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MCLAUGHLIN, J. Action to recover a balance alleged to be due for the construction of a safe-deposit vault in defendant's building in the city of Lockport, N. Y. The action was commenced by the service of a summons and complaint, in which the place of trial was designated as the city and county of New York. The defendant's attorney, prior to the service of an answer, served a written demand on the plaintiff's attorney that the place of trial be changed to Niagara county upon the ground that that was the proper county. The demand not having been complied with, the defendant, within the time prescribed by statute (Code Civ. Pro. $ 986), made a motion that the change be made in accordance with the demand. The motion was denied, and the defendant has appealed.

We think the motion should have been granted. The mov

PLACE OF TRIAL OF ACTION BY OR AGAINST CORPORATION,-continued.

For the purpose of determining the proper place for the venue in an action brought by non-residents against a domestic corporation, its place of residence is in the county where its general business is transacted and located, and an action cannot be brought against it in another county although it has there an office where some of its business is done.

Hubbard v. National Protection Insurance Co. 11 How. Pr. 149.

A domestic corporation when sued by a non-resident has the right to have the place of trial in the county which it had designated by its certificate of incorporation as that in which its principal office of business was to be located.

Duche v. Buffalo Grape Sugar Co., 63 How. Pr. 516.

An action by a non-resident against a domestic corporation should be tried in the county in which the corporation has its principal office and place of business.

Speare v. Troy Laundry Machinery Co., 44 App. Div. 390; 94 St. Rep. 1080; 60 Supp. 1080.

An action brought to recover damages for injuries sustained by plaintifi in a collision on defendants’s railroad may be tried in the county in which is located an office and one terminus of the road, although its principal place of business is at the other terminus.

Pond v. Hudson River R. R. Co., 17 How. Pr. 343.

A domestic corporation may have the place of trial changed to the county in which its principal place of business is located, where the summons

1900]

Remington & Sherman Co. v. Niagara County Nat. Bank.

ing papers show that the plaintiff is a foreign corporation, or ganized under the laws of the state of Pennsylvania, and that the defendant is a domestic corporation, organized under the laws of the United States, having its principal place of business in the county of Niagara. This being the situation of the parties, the defendant is entitled, as a matter of right (under section 984 of the Code of Civil Procedure), to have the place of trial changed. This section provides that an action must be brought in the county in which one of the parties resided at the commencement thereof." The defendant, as already said, is a do mestic corporation. Its principal place of business is in the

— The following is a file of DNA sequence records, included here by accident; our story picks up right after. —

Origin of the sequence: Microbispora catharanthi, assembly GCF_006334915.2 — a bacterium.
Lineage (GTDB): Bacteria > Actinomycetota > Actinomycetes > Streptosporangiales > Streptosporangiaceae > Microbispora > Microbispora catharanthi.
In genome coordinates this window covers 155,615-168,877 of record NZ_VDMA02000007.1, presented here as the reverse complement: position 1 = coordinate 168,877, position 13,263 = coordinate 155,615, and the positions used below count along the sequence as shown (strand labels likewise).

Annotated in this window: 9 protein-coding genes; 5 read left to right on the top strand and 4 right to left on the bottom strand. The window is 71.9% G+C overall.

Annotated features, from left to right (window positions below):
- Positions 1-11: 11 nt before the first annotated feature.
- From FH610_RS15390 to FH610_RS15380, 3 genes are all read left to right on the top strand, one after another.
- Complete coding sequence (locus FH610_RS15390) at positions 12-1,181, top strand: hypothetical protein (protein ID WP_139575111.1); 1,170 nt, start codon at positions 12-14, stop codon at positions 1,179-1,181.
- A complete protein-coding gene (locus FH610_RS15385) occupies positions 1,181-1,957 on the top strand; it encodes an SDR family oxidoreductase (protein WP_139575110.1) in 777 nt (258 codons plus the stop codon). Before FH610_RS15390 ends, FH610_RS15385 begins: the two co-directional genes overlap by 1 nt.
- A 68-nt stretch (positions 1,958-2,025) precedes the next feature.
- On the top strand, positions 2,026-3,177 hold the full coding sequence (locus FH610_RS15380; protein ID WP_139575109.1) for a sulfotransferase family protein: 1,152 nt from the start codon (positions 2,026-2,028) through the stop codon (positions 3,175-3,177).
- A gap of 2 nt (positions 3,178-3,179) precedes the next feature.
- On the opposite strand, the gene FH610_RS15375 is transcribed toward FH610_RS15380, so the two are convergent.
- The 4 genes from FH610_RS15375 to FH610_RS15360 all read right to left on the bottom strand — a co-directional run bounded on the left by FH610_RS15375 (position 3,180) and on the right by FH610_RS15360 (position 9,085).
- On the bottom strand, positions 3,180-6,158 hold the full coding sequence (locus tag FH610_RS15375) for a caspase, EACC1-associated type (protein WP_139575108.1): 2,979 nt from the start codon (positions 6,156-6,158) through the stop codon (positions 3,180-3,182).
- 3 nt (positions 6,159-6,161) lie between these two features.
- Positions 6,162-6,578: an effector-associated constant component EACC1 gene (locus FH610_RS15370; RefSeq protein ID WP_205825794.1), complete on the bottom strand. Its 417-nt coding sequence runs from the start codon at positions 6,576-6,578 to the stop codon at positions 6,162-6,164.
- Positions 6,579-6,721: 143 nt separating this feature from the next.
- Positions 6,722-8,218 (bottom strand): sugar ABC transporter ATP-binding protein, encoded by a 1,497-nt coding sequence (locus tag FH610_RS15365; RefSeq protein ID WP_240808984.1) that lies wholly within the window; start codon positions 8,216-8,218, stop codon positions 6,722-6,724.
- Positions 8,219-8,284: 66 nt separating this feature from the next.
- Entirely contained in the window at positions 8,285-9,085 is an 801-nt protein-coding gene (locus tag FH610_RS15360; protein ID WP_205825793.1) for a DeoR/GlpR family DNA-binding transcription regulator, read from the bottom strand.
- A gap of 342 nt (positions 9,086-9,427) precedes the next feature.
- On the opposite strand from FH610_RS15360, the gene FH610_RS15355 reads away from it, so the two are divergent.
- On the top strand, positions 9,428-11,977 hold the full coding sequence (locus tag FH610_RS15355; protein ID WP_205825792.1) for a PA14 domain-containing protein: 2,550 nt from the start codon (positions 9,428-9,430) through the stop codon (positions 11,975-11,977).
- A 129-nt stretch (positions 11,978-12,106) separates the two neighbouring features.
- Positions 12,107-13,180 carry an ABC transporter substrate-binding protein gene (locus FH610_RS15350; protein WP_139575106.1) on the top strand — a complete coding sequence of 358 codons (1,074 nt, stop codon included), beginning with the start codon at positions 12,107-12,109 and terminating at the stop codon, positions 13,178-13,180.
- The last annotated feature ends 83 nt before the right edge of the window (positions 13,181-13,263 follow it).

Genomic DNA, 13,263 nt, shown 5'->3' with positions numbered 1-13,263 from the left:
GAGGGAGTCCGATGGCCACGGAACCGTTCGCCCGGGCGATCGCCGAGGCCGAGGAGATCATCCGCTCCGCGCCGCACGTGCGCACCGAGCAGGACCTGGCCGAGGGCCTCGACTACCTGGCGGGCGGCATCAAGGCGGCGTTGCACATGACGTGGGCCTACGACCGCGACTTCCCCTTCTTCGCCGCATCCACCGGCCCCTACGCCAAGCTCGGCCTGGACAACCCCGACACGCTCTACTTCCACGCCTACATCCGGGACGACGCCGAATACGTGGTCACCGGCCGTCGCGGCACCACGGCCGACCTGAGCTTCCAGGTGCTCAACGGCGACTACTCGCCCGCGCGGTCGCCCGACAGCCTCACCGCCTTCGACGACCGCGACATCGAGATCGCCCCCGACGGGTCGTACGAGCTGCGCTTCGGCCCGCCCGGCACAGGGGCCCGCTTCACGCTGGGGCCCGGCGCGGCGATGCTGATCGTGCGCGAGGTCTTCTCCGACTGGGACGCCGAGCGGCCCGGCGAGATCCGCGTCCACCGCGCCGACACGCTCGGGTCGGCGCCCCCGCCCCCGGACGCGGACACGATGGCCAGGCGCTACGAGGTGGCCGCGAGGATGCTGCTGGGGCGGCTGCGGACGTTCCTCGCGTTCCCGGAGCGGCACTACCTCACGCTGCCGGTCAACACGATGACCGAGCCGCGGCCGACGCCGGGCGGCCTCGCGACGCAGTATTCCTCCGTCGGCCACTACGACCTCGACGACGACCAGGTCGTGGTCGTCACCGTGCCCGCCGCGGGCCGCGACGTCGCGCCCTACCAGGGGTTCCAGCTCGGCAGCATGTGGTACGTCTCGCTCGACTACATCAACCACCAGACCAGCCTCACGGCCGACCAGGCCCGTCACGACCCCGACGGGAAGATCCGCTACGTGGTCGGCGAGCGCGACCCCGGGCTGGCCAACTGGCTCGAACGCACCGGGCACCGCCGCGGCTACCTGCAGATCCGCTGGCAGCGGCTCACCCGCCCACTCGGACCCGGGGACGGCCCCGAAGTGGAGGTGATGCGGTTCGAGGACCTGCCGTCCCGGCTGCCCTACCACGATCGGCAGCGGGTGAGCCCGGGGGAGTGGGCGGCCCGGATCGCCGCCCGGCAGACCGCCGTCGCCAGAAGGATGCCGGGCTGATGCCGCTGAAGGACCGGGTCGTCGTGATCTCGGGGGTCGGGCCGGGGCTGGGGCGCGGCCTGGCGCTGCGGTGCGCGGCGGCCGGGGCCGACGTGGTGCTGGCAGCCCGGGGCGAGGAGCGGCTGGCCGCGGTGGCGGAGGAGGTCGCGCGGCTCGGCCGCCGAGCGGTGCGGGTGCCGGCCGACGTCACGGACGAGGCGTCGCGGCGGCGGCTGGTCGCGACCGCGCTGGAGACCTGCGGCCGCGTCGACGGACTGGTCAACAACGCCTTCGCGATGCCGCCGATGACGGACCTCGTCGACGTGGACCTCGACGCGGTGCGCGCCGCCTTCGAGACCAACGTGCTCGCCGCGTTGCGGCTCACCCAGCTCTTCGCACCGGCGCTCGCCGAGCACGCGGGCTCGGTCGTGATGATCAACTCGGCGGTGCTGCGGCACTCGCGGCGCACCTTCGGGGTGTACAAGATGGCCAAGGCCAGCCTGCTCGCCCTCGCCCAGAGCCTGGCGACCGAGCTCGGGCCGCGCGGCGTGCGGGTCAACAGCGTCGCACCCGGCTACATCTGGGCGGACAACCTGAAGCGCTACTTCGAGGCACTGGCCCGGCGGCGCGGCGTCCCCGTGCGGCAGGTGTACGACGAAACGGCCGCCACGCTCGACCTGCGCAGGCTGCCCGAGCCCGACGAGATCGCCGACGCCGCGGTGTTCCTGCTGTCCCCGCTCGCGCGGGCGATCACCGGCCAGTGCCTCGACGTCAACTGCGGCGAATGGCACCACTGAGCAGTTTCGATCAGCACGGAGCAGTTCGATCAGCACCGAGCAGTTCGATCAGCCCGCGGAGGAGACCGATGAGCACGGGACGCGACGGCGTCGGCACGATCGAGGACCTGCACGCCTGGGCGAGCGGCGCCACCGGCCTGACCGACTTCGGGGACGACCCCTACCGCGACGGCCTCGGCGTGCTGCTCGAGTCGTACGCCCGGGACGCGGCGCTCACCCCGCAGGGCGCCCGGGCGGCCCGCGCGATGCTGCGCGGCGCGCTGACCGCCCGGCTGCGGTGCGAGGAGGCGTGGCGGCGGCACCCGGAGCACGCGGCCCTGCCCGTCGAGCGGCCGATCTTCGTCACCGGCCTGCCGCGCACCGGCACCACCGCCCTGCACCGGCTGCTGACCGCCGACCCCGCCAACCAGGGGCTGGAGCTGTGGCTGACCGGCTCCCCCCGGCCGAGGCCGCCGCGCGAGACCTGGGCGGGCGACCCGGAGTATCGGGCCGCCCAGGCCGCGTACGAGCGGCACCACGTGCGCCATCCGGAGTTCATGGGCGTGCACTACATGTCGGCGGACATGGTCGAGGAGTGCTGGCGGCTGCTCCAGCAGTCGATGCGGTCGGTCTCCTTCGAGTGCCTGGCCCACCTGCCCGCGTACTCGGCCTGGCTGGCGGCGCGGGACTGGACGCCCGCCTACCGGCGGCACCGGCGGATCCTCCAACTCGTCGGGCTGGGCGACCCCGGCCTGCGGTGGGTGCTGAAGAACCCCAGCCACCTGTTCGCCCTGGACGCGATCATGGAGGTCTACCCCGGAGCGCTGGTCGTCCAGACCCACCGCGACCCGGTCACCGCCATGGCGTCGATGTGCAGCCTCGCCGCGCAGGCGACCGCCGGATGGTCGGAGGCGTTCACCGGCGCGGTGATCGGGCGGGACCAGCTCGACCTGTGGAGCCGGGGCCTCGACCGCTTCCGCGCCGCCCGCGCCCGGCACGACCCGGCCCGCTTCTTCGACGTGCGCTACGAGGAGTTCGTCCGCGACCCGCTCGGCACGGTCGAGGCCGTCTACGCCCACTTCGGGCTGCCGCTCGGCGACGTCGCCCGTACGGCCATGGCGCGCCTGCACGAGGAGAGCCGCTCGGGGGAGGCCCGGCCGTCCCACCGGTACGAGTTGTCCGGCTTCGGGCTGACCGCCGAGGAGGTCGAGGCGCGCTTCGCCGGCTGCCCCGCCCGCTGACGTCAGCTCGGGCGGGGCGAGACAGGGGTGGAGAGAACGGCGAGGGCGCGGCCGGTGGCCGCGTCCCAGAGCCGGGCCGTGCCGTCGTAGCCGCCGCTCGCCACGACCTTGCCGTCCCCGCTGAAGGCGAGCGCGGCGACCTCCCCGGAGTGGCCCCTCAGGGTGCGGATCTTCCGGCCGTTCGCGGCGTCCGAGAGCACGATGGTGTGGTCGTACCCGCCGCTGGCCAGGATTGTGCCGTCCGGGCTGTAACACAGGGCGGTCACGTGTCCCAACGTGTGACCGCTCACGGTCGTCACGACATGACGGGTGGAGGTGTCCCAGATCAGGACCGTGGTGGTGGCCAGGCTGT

PLACE OF TRIAL OF ACTION BY OR AGAINST CORPORATION, -continued.

and complaint designate as the place of trial a county in which neither party resides, although, after the demand for change of venue, the complaint is amended by designating the county in which plaintiff resides.

Rector v. Ridgewood Ice Co. 38 Hun, 293, aff’d 101 N. Y. 656.

An action against a national bank need not be brought in the county where the bank is located but may be brought in the county where plaintiff resides.

Talmage v. Third National Bank of N. Y. 91 N. Y. 531, aff'g. 27 Hun, 61.

2. Foreign corporation.

A resident of this state is entitled to have an action brought against him by a foreign corporation tried in the county in which he resides.

New Haven Clock Co. v. Hubbard, 40 St. Rep. 654; 16 Supp. 125.

The proper place of trial of an action brought by a foreign corporation, having its place of business in a foreign country is in the county where the defendant resides.

Molson's Bank v. Marshall, 32 Misc. 602; 101 St. Rep. 220; 67 Supp. 220.

An action by a foreign corporation, having a principal place of business in a county in this state, against a resident should be tried in the county where the latter resides.

Grover & Baker Sewing Machine Co. v. Kimball, 64 Barb. 425.

A foreign corporation, having an agency and business office in one of the counties of this state, cannot bring an action in such county against a resident of another county, but the latter county is the proper place of trial.

International Life Assurance Co., v. Sweetland, 14 Abb. Pr. 240.

A foreign corporation cannot be a legal resident, although it has been lesally authorized to do business in this state, and the residence of the de

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county of Niagara and there it has its residence. Code Civ. Pro. $ 3343, subd. 18; Speare v. Troy Laundry Machinery Co. 44 App. Div. 390; 94 St. Rep. 1080; 60 Supp. 1080; Rossie Iron Works v. Westbrook, 59 Hun, 315; 36 St. Rep. 555 ; 13 Supp. 141; Rector v. Ridgewood Ice Co. 38 Hun, 293. The plaintiff is a foreign corporation. It is not a resident of the state of New York. On the contrary, it is a resident of the state of Pennsylvania. It came into existence under the statutes of that state, and in that state alone it has its domicile and residence. Plimpton v. Bigelow, 93 N. Y. 592; Stevens v. Phænix Insurance Co. 41 N. Y. 149. The fact that the state of New York has issued to it the certificate provided by statute (Laws 1892, c. 687, $$ 15, 16) authorizing it to do business